When my clients send off their manuscript to me many of them will then embark on a 4 to 6 week-long process of agonizing. Some of them email me during the process, even though I say up front that I will only give feedback in total. They want to know if I hate it, love it, think they should give up altogether, or quit their day jobs. They fear what I am going to say.
It can be agony to wait, I know. Right now I’m doing the same thing with my own novel. Readers are reading it. Some have given me early feedback, bless them, but mostly on the first act. That leaves two acts hanging in the balance. And I am itching to revise because I’m still in the world of this book. No other project is calling me away. I’m not sick of it yet. I want to shape it to be as perfect as I am capable of getting it.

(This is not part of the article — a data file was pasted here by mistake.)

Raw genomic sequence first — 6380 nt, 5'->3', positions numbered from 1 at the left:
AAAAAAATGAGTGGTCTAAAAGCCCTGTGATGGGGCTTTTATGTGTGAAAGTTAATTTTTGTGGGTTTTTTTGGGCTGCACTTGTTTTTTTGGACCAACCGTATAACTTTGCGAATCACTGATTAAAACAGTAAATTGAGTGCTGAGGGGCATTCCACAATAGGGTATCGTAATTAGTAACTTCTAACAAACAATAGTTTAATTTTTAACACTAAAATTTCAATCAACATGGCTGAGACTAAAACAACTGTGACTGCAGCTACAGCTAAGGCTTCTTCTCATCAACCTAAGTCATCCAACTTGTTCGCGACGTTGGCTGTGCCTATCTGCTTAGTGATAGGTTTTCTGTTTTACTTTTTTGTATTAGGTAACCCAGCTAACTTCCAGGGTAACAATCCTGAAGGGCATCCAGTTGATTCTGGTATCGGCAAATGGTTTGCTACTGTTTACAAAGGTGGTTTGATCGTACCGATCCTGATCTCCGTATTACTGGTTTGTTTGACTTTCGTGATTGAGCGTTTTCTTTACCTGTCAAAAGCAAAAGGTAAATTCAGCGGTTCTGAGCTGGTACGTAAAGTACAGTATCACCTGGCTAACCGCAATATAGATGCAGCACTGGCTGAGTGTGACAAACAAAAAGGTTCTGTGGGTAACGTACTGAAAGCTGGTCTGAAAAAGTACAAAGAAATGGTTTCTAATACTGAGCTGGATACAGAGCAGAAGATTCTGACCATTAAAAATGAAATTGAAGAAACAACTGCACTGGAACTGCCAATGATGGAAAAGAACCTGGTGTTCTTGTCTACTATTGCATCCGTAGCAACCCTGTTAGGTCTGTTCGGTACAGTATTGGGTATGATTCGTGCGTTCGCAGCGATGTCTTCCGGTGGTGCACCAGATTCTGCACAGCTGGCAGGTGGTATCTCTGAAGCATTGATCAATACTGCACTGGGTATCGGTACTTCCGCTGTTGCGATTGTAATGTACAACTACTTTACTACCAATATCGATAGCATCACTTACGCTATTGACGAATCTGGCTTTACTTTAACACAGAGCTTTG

Yet as each bit of feedback rolls in, I have had the same reaction: Yes. Yes, you are so right. That does need condensing. She wouldn’t really say that. The language has been sacrificed for the action here…Some part of me knew that, and thought maybe I wouldn’t have to do it.
Most likely, you also know many of the problems with your own manuscript. Feedback is, then, a chance to validate what you suspect, to get evidence to support the change you know you must embark upon. Sometimes we don’t want to see it. We are afraid of the work it will entail, and wonder if we can do it.
You can do it. You must, if you hope to be published.
But most likely, it’s no more work than you already imagined when you are honest with yourself (unless, I’m sorry to say, you have been deluding yourself all along).
So don’t be afraid. Get feedback. Revise. Start over.